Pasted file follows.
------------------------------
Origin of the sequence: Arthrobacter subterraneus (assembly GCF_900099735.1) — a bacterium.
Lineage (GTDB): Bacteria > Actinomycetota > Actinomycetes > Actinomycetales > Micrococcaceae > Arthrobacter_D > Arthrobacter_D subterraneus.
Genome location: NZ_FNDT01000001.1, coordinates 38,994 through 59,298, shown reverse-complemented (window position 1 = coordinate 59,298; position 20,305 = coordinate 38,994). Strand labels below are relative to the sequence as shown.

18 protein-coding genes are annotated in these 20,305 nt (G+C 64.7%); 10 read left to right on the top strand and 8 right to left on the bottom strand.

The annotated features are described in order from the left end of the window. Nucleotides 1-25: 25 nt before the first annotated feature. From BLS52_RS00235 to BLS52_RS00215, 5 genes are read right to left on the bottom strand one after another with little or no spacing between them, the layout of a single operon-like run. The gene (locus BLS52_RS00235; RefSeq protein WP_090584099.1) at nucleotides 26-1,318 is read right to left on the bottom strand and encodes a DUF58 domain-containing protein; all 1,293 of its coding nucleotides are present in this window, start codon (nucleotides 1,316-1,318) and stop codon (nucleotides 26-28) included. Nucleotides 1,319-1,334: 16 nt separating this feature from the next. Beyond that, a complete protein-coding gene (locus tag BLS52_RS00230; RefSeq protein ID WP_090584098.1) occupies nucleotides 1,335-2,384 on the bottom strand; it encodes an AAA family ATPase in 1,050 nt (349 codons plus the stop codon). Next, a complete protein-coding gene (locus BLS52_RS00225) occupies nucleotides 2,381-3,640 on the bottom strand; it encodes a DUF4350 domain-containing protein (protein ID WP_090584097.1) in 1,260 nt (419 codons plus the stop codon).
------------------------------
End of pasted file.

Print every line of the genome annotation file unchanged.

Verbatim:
Origin of the sequence: Arthrobacter subterraneus (assembly GCF_900099735.1) — a bacterium.
Lineage (GTDB): Bacteria > Actinomycetota > Actinomycetes > Actinomycetales > Micrococcaceae > Arthrobacter_D > Arthrobacter_D subterraneus.
Genome location: NZ_FNDT01000001.1, coordinates 38,994 through 59,298, shown reverse-complemented (window position 1 = coordinate 59,298; position 20,305 = coordinate 38,994). Strand labels below are relative to the sequence as shown.

18 protein-coding genes are annotated in these 20,305 nt (G+C 64.7%); 10 read left to right on the top strand and 8 right to left on the bottom strand.

The annotated features are described in order from the left end of the window. Nucleotides 1-25: 25 nt before the first annotated feature. From BLS52_RS00235 to BLS52_RS00215, 5 genes are read right to left on the bottom strand one after another with little or no spacing between them, the layout of a single operon-like run. The gene (locus BLS52_RS00235; RefSeq protein WP_090584099.1) at nucleotides 26-1,318 is read right to left on the bottom strand and encodes a DUF58 domain-containing protein; all 1,293 of its coding nucleotides are present in this window, start codon (nucleotides 1,316-1,318) and stop codon (nucleotides 26-28) included. Nucleotides 1,319-1,334: 16 nt separating this feature from the next. Beyond that, a complete protein-coding gene (locus tag BLS52_RS00230; RefSeq protein ID WP_090584098.1) occupies nucleotides 1,335-2,384 on the bottom strand; it encodes an AAA family ATPase in 1,050 nt (349 codons plus the stop codon). Next, a complete protein-coding gene (locus BLS52_RS00225) occupies nucleotides 2,381-3,640 on the bottom strand; it encodes a DUF4350 domain-containing protein (protein ID WP_090584097.1) in 1,260 nt (419 codons plus the stop codon).